So being a niche blogger does have its perks. Like being offered to review premium services free of charge. Not only, do I have an interest in language learning, but I’m very interested in how hypermedia and new media can be used to aid the language learning process.
That’s basically what I’m aiming to study next year as well: an MPhil in Hypermedia for Language Learning. L-Lingo is one of those sites that utilize various media within a web context.
The site fills a great niche, which is definitely up my alley, by providing learning for Asian languages. From Chinese to Thai. It’s homepage looks great and draws you in. Some minor grievances: not being able to login from the homepage and clicking on a language brings you to another page and not straight to content.
Aiding the Learner
L-Lingo uses a nice in your browser interface to bring you the content. It is also presented in 4 languages. Upon entering the content you are greeted with a pop-up, letting you pick your settings, such as phonetic script or standard script and then providing you with tutorials. Although the tutorials are useful, I feel that a program should be created in such a way that it can be used without even using tutorials. It should be obvious from the get go.
That is where L-Lingo fails a bit. Maybe, I’m not “getting” everything as obvious, but there are big questions, but it just doesn’t explain enough of why things happen the way they do, and what goes on. If I click on the first lesson and enter the “training mode” I am bombarded with pictures and sound and text. It is overwhelming. Furthermore, when it ends there is no clear indication on what is happening next. Should you do something? I don’t understand. I’m clicking things, but it’s just not clear.
Even then, when going to the “next section” is still doesn’t tell you what is going on. Thus, L-Lingo suffers a bit in the user interface department.
L-Lingo’s content is presented in an interesting manner. They use pictures and sound in all posts and the quality is good. They also use, as shown above, interesting diagrams to support the picture itself to aid understanding. This once again, interesting in its own way, lacks proper explanation. Later I felt that I’m learning how respond to those symbols and not the pictures themselves.
L-Lingo, however, cover a wide range of functional helpful content, from getting numbers right to tasks such as “At the Airport” and so on. Thus, the content they provide are relevant, which is a big plus. However, their content is not presented in an entirely satisfactory way.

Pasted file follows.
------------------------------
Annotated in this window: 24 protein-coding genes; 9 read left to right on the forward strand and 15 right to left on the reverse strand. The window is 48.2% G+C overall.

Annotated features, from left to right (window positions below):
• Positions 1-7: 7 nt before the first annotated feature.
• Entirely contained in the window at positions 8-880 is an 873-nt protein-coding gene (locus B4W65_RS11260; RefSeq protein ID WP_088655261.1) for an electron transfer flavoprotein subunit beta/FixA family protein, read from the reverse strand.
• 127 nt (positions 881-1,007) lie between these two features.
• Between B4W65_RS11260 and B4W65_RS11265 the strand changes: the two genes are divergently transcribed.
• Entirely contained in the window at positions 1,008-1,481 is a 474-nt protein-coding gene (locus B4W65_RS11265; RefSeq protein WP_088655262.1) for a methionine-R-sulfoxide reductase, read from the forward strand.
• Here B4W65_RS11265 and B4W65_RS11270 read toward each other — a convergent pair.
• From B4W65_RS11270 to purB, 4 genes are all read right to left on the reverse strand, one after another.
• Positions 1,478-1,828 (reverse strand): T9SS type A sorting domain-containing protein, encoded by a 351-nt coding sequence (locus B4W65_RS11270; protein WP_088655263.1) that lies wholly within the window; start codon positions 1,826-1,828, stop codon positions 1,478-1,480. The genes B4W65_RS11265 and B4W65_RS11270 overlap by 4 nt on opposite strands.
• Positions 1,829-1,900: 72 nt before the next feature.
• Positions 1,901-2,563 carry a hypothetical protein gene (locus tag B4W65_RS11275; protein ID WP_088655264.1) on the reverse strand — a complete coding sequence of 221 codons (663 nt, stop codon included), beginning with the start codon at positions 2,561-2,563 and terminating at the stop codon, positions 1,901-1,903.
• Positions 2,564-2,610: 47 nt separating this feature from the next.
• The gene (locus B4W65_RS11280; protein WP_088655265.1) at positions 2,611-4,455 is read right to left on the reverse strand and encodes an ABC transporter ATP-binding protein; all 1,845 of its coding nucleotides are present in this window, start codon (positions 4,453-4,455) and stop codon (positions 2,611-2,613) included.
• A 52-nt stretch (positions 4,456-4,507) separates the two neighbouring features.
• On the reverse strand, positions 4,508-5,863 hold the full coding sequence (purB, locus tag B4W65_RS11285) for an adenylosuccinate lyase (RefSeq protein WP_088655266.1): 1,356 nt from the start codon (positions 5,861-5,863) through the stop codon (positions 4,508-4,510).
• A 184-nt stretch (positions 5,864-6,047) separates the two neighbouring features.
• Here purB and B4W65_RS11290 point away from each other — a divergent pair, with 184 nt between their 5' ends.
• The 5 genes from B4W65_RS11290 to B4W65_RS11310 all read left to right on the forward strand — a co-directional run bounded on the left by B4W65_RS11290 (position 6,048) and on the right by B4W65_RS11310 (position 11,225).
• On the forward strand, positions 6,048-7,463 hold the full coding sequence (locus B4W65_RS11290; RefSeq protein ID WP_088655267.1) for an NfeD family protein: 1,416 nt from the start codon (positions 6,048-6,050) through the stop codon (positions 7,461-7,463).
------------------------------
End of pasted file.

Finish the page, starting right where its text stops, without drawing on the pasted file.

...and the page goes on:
They aim more on learning phrases as a whole, than separate words and functions of linguistics units. I’m an intermediate Mandarin speaker, thus the first lessons were obvious for me, however I thought how would a new learner of the language learn this? So I quickly tried some other languages such as Japanese and Korean, which I have very little knowledge of. Yes, I could complete the quizzes, but I had no idea what I was learning other than just the rote repetition of whole phrases.
Also for an intermediate learner of Mandarin, the starting content was boring and there was no indication on the difficulty, so I could skip to my level. However, the gradient it took was a nice gradual increase in complexity. This being said, the learning process just isn’t completely captivating. After trying the Japanese, I felt the same kind of lack of motivation to work through the content. This, could possibly be because of the lack of guidance, but I felt that the process, although presented in a nice way (pictures + sound), was still slow and slightly boring.
An interesting addition is the ability to print and download the content which explains the content a bit better, but it’s not entirely there yet.
L-Lingo has an interesting approach and one that uses multimedia really well. However, there are some things that are lacking in its approach. Maybe I’m just really impatient, but I felt frustrated by the program and its deliverance of the content. It seems like a new website, thus if can remedy the way it guides the user and add some more concrete explanations to the content, then L-Lingo could be great, especially as a need for Asian languages.
- Asian Languages!
- Quality Multimedia
- Web-based Interactive Program
- Relevant Content
+/- Quizzes feel rewarding, but at the same time I’m not even sure if I know what I am learning. Just that I could connect one sound byte to a picture.
- User Interface confusing
- Content not explained
L-Lingo is letting me give away 5 Premium Licences to their website that lasts for 3 Months. You can choose any language of the 9. The first 5 people to either email me ([email protected]) or comment below will get the service. EDIT: 1 spot still left. Also just waiting for L-Lingo to get back to me, then I’ll send you guys the details!